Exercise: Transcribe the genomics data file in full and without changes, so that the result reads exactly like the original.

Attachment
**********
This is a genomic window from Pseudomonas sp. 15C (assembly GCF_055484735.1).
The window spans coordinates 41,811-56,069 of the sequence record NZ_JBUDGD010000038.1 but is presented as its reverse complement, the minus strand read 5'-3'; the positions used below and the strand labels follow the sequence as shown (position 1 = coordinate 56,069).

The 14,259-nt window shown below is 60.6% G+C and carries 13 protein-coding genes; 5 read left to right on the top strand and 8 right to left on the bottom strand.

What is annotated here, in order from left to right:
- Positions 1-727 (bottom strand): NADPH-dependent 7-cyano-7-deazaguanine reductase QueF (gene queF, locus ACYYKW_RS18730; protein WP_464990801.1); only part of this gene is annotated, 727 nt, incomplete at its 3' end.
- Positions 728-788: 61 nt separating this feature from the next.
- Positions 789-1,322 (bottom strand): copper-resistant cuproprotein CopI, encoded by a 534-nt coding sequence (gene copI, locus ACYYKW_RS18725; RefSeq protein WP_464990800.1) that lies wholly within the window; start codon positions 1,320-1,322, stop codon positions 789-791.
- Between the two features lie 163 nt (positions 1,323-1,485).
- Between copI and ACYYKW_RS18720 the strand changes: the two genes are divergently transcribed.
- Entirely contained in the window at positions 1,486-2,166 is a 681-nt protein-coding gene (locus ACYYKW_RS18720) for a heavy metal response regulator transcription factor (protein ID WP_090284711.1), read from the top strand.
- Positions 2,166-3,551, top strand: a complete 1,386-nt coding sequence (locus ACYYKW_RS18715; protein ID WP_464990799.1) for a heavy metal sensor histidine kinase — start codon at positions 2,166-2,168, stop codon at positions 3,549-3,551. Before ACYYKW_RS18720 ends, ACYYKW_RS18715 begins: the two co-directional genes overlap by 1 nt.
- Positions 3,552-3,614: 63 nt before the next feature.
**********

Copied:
This is a genomic window from Pseudomonas sp. 15C (assembly GCF_055484735.1).
The window spans coordinates 41,811-56,069 of the sequence record NZ_JBUDGD010000038.1 but is presented as its reverse complement, the minus strand read 5'-3'; the positions used below and the strand labels follow the sequence as shown (position 1 = coordinate 56,069).

The 14,259-nt window shown below is 60.6% G+C and carries 13 protein-coding genes; 5 read left to right on the top strand and 8 right to left on the bottom strand.

What is annotated here, in order from left to right:
- Positions 1-727 (bottom strand): NADPH-dependent 7-cyano-7-deazaguanine reductase QueF (gene queF, locus ACYYKW_RS18730; protein WP_464990801.1); only part of this gene is annotated, 727 nt, incomplete at its 3' end.
- Positions 728-788: 61 nt separating this feature from the next.
- Positions 789-1,322 (bottom strand): copper-resistant cuproprotein CopI, encoded by a 534-nt coding sequence (gene copI, locus ACYYKW_RS18725; RefSeq protein WP_464990800.1) that lies wholly within the window; start codon positions 1,320-1,322, stop codon positions 789-791.
- Between the two features lie 163 nt (positions 1,323-1,485).
- Between copI and ACYYKW_RS18720 the strand changes: the two genes are divergently transcribed.
- Entirely contained in the window at positions 1,486-2,166 is a 681-nt protein-coding gene (locus ACYYKW_RS18720) for a heavy metal response regulator transcription factor (protein ID WP_090284711.1), read from the top strand.
- Positions 2,166-3,551, top strand: a complete 1,386-nt coding sequence (locus ACYYKW_RS18715; protein ID WP_464990799.1) for a heavy metal sensor histidine kinase — start codon at positions 2,166-2,168, stop codon at positions 3,549-3,551. Before ACYYKW_RS18720 ends, ACYYKW_RS18715 begins: the two co-directional genes overlap by 1 nt.
- Positions 3,552-3,614: 63 nt before the next feature.